The band certainly enjoyed the experience as Paul Humphreys recalled: “The tour where we played ‘Architecture & Morality’ in full was particularly great for us. We just loved playing those songs and we played a few songs that we’d never played live before so it was really fantastic”. Visually, the show was stunning with bespoke projections by Hambi Haralambous while the crisp sound was top notch too.
However, despite the presentation of ‘Architecture & Morality’ alongside iconic singles such as ‘Messages’, ‘Enola Gay’ and ‘Electricity’, the inclusion of ‘So In Love’, ‘Talking Loud & Clear’ and ‘If You Leave’ in the set slightly numbed the artistic momentum established by the first part of the show, while ‘Pandora’s Box’ lacked drive in its live rendition.
Now considering how good the concert actually was, the DVD is comparatively disappointing. The editing in particular is poor with McCluskey’s windmill moves on ‘Maid Of Orleans’ slow-moed to the point of making no sense with the emotional tension in the music. The widescreen visuals lose their impact too… it really was a show you had to have been at to fully appreciate. Also, with so many enthusiastic fans in the audience who could have been captured for prosperity, the cameras choose to focus on three rather bored looking, ungrateful individuals in the front row who stand motionless with their arms folded through most of the performance!
But while this DVD is not up there with the best live music films such as DURAN DURAN’s ‘Live From London’, RAMMSTEIN’s ‘Völkerball’ or ERASURE’s ‘The Tank, The Swan & The Balloon’, it is still a worthy memento that documents the return of one of the UK’s most under appreciated bands. Don’t forget ‘Maid Of Orleans was actually the biggest selling single of 1982 in Germany at a time when Der Bundesrepublik was the biggest music market after the USA and Japan… maybe they should have filmed this tour in Cologne?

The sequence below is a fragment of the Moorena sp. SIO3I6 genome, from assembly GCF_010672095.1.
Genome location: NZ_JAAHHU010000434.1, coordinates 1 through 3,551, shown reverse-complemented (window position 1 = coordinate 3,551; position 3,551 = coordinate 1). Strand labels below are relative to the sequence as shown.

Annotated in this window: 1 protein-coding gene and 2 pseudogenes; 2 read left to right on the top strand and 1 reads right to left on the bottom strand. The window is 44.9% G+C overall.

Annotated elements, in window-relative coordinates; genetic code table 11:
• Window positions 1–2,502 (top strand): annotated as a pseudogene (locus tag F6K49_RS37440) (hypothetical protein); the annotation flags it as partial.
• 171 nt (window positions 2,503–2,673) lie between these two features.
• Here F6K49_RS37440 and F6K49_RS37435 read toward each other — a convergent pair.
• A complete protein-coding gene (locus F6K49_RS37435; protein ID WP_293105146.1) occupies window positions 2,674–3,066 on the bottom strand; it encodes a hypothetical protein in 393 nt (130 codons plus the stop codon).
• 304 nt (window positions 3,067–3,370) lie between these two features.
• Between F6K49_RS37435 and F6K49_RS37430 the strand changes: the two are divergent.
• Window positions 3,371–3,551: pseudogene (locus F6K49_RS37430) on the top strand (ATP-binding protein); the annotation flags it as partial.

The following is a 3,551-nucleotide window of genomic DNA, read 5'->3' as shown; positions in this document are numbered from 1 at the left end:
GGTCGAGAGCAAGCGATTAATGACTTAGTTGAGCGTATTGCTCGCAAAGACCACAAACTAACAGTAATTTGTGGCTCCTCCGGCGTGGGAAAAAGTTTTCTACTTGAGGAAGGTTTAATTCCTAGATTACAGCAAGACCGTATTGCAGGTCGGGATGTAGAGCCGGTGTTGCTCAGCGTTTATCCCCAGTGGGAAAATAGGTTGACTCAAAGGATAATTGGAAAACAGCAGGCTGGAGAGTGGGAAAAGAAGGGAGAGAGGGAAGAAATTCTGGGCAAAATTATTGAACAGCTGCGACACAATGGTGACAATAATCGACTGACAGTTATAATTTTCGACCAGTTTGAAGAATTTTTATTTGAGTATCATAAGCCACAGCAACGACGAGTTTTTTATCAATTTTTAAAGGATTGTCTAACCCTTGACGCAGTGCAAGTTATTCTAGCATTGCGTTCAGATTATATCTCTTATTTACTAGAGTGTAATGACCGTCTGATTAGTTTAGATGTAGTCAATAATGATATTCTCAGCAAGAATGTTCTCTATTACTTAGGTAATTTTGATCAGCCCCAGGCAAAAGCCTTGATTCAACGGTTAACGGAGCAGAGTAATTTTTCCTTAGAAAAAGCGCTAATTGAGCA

The Electricity Club were there too and that gig was even better than this one! The crowd chant of “ZU-GA-BE, ZU-GA-BE” to the closing Compurhythm beats of ‘Enola Gay’ remains unforgettable…
With thanks to Stuart Kirkham
‘OMD Live: Architecture & Morality & More’ CD+DVD is released via Salvo Sound & Vision on 22nd April 2013
OMD’s 2013 UK tour with special guests JOHN FOXX & THE MATHS includes: Margate Winter Gardens (28th April), Birmingham Symphony Hall (29th April), Nottingham Royal Centre (1st May), Ipswich Regent Theatre (2nd May), London Roundhouse (3rd May), Bristol Colston Hall (5th May), Oxford New Theatre (6th May), Sheffield City Hall (8th May), Leeds Academy (9th May), Manchester Academy (10th May), Glasgow Royal Concert Hall (12th May), Gateshead Sage (13th May), Liverpool Empire (14th May)
The Benelux shows featuring special guests METROLAND include: Utrecht Tivoli (17th May) and Brussels Ancienne Belgique (20th May)
The German tour with special guests VILE ELECTRODES includes: Hamburg Docks (21st May), Bielefeld Ringlokschuppen (22nd May), Berlin Tempodrom (24th May), Leipzig Haus Auensee (25th May), Köln E-Werk (27th May)
The new OMD album ‘English Electric’ which is released on 8th April 2013 by BMG
Text by Chi Ming Lai
Photos by Achim Peter
2nd April 2013